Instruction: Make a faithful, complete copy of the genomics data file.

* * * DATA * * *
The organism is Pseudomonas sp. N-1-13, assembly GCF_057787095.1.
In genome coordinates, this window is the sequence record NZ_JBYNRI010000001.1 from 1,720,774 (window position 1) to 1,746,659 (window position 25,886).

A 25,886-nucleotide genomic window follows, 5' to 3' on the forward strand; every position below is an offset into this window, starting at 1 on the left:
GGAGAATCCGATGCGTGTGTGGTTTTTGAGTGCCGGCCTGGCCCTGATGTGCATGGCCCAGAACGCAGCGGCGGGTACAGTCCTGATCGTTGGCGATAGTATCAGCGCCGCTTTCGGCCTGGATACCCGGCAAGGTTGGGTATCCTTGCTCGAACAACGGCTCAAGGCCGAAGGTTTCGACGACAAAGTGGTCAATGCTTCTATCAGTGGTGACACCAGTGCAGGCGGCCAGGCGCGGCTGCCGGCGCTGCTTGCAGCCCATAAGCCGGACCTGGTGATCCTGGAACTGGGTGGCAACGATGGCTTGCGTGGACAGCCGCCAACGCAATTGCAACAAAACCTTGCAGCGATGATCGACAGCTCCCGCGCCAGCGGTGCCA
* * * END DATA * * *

The organism is Pseudomonas sp. N-1-13, assembly GCF_057787095.1.
In genome coordinates, this window is the sequence record NZ_JBYNRI010000001.1 from 1,720,774 (window position 1) to 1,746,659 (window position 25,886).

A 25,886-nucleotide genomic window follows, 5' to 3' on the forward strand; every position below is an offset into this window, starting at 1 on the left:
GGAGAATCCGATGCGTGTGTGGTTTTTGAGTGCCGGCCTGGCCCTGATGTGCATGGCCCAGAACGCAGCGGCGGGTACAGTCCTGATCGTTGGCGATAGTATCAGCGCCGCTTTCGGCCTGGATACCCGGCAAGGTTGGGTATCCTTGCTCGAACAACGGCTCAAGGCCGAAGGTTTCGACGACAAAGTGGTCAATGCTTCTATCAGTGGTGACACCAGTGCAGGCGGCCAGGCGCGGCTGCCGGCGCTGCTTGCAGCCCATAAGCCGGACCTGGTGATCCTGGAACTGGGTGGCAACGATGGCTTGCGTGGACAGCCGCCAACGCAATTGCAACAAAACCTTGCAGCGATGATCGACAGCTCCCGCGCCAGCGGTGCCA